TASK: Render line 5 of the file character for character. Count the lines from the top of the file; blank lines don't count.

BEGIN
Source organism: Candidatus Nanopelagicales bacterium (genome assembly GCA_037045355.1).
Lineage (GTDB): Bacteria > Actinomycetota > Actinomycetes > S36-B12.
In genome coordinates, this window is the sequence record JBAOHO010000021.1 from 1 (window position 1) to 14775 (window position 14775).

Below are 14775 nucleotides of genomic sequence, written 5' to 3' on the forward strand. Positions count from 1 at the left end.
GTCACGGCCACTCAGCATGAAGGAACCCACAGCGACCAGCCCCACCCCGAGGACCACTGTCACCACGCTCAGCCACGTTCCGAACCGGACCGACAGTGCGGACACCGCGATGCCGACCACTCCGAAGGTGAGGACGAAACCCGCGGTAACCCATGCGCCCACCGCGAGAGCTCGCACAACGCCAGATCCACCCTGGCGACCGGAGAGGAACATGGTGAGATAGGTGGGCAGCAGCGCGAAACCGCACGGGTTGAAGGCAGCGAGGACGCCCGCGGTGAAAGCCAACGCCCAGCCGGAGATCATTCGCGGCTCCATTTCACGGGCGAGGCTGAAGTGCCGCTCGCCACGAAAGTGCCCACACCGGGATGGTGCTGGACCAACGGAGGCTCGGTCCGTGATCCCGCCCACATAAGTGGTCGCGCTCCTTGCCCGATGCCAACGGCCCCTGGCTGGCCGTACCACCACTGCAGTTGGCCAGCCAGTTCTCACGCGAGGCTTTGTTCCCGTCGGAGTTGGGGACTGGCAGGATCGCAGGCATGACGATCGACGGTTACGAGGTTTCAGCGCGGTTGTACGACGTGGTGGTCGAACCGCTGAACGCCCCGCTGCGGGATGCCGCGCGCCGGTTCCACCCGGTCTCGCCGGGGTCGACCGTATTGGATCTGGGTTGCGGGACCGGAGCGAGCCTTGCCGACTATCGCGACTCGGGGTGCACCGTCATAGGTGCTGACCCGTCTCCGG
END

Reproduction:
GTCACGGCCACTCAGCATGAAGGAACCCACAGCGACCAGCCCCACCCCGAGGACCACTGTCACCACGCTCAGCCACGTTCCGAACCGGACCGACAGTGCGGACACCGCGATGCCGACCACTCCGAAGGTGAGGACGAAACCCGCGGTAACCCATGCGCCCACCGCGAGAGCTCGCACAACGCCAGATCCACCCTGGCGACCGGAGAGGAACATGGTGAGATAGGTGGGCAGCAGCGCGAAACCGCACGGGTTGAAGGCAGCGAGGACGCCCGCGGTGAAAGCCAACGCCCAGCCGGAGATCATTCGCGGCTCCATTTCACGGGCGAGGCTGAAGTGCCGCTCGCCACGAAAGTGCCCACACCGGGATGGTGCTGGACCAACGGAGGCTCGGTCCGTGATCCCGCCCACATAAGTGGTCGCGCTCCTTGCCCGATGCCAACGGCCCCTGGCTGGCCGTACCACCACTGCAGTTGGCCAGCCAGTTCTCACGCGAGGCTTTGTTCCCGTCGGAGTTGGGGACTGGCAGGATCGCAGGCATGACGATCGACGGTTACGAGGTTTCAGCGCGGTTGTACGACGTGGTGGTCGAACCGCTGAACGCCCCGCTGCGGGATGCCGCGCGCCGGTTCCACCCGGTCTCGCCGGGGTCGACCGTATTGGATCTGGGTTGCGGGACCGGAGCGAGCCTTGCCGACTATCGCGACTCGGGGTGCACCGTCATAGGTGCTGACCCGTCTCCGG